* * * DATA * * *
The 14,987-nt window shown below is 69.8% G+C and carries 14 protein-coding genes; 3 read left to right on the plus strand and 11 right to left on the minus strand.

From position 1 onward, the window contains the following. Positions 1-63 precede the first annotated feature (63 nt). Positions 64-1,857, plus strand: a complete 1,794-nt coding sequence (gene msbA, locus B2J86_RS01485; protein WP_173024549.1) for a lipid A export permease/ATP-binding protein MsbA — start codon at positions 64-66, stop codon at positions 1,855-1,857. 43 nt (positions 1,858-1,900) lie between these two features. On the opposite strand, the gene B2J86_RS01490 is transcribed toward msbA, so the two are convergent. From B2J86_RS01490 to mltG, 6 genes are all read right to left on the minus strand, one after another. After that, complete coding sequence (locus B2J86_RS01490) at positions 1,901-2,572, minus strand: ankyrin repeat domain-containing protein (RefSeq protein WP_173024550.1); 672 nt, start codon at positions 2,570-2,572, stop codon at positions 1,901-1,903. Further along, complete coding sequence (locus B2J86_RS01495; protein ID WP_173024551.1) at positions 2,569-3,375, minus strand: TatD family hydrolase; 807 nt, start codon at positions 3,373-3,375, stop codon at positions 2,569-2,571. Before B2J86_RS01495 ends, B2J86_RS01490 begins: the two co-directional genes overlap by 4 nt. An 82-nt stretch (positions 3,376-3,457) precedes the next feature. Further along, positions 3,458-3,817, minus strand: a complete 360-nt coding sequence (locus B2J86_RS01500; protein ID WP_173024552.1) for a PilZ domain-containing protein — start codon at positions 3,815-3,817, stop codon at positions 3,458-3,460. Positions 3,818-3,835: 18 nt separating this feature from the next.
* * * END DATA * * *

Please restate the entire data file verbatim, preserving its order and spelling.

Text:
The 14,987-nt window shown below is 69.8% G+C and carries 14 protein-coding genes; 3 read left to right on the plus strand and 11 right to left on the minus strand.

From position 1 onward, the window contains the following. Positions 1-63 precede the first annotated feature (63 nt). Positions 64-1,857, plus strand: a complete 1,794-nt coding sequence (gene msbA, locus B2J86_RS01485; protein WP_173024549.1) for a lipid A export permease/ATP-binding protein MsbA — start codon at positions 64-66, stop codon at positions 1,855-1,857. 43 nt (positions 1,858-1,900) lie between these two features. On the opposite strand, the gene B2J86_RS01490 is transcribed toward msbA, so the two are convergent. From B2J86_RS01490 to mltG, 6 genes are all read right to left on the minus strand, one after another. After that, complete coding sequence (locus B2J86_RS01490) at positions 1,901-2,572, minus strand: ankyrin repeat domain-containing protein (RefSeq protein WP_173024550.1); 672 nt, start codon at positions 2,570-2,572, stop codon at positions 1,901-1,903. Further along, complete coding sequence (locus B2J86_RS01495; protein ID WP_173024551.1) at positions 2,569-3,375, minus strand: TatD family hydrolase; 807 nt, start codon at positions 3,373-3,375, stop codon at positions 2,569-2,571. Before B2J86_RS01495 ends, B2J86_RS01490 begins: the two co-directional genes overlap by 4 nt. An 82-nt stretch (positions 3,376-3,457) precedes the next feature. Further along, positions 3,458-3,817, minus strand: a complete 360-nt coding sequence (locus B2J86_RS01500; protein ID WP_173024552.1) for a PilZ domain-containing protein — start codon at positions 3,815-3,817, stop codon at positions 3,458-3,460. Positions 3,818-3,835: 18 nt separating this feature from the next.